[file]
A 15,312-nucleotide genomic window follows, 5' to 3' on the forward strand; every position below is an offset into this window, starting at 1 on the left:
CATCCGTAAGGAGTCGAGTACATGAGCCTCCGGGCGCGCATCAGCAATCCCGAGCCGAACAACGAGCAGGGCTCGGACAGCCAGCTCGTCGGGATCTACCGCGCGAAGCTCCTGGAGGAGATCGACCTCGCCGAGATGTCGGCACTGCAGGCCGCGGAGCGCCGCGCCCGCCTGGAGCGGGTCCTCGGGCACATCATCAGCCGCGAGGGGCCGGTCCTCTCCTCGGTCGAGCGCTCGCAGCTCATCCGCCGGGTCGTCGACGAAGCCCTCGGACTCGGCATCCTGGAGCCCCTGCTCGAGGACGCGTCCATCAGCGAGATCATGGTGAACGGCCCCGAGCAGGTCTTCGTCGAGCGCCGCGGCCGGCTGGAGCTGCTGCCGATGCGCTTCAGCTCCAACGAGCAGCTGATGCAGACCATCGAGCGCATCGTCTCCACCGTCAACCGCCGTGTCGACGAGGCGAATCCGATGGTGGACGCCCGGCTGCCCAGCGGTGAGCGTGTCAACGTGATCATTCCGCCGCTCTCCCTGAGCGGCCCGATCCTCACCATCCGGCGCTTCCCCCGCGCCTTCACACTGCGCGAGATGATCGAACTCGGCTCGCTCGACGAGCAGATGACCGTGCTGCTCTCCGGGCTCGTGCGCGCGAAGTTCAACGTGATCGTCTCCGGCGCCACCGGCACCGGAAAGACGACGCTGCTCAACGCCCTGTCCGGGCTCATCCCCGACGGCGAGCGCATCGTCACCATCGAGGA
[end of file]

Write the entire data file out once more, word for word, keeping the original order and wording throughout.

A 15,312-nucleotide genomic window follows, 5' to 3' on the forward strand; every position below is an offset into this window, starting at 1 on the left:
CATCCGTAAGGAGTCGAGTACATGAGCCTCCGGGCGCGCATCAGCAATCCCGAGCCGAACAACGAGCAGGGCTCGGACAGCCAGCTCGTCGGGATCTACCGCGCGAAGCTCCTGGAGGAGATCGACCTCGCCGAGATGTCGGCACTGCAGGCCGCGGAGCGCCGCGCCCGCCTGGAGCGGGTCCTCGGGCACATCATCAGCCGCGAGGGGCCGGTCCTCTCCTCGGTCGAGCGCTCGCAGCTCATCCGCCGGGTCGTCGACGAAGCCCTCGGACTCGGCATCCTGGAGCCCCTGCTCGAGGACGCGTCCATCAGCGAGATCATGGTGAACGGCCCCGAGCAGGTCTTCGTCGAGCGCCGCGGCCGGCTGGAGCTGCTGCCGATGCGCTTCAGCTCCAACGAGCAGCTGATGCAGACCATCGAGCGCATCGTCTCCACCGTCAACCGCCGTGTCGACGAGGCGAATCCGATGGTGGACGCCCGGCTGCCCAGCGGTGAGCGTGTCAACGTGATCATTCCGCCGCTCTCCCTGAGCGGCCCGATCCTCACCATCCGGCGCTTCCCCCGCGCCTTCACACTGCGCGAGATGATCGAACTCGGCTCGCTCGACGAGCAGATGACCGTGCTGCTCTCCGGGCTCGTGCGCGCGAAGTTCAACGTGATCGTCTCCGGCGCCACCGGCACCGGAAAGACGACGCTGCTCAACGCCCTGTCCGGGCTCATCCCCGACGGCGAGCGCATCGTCACCATCGAGGA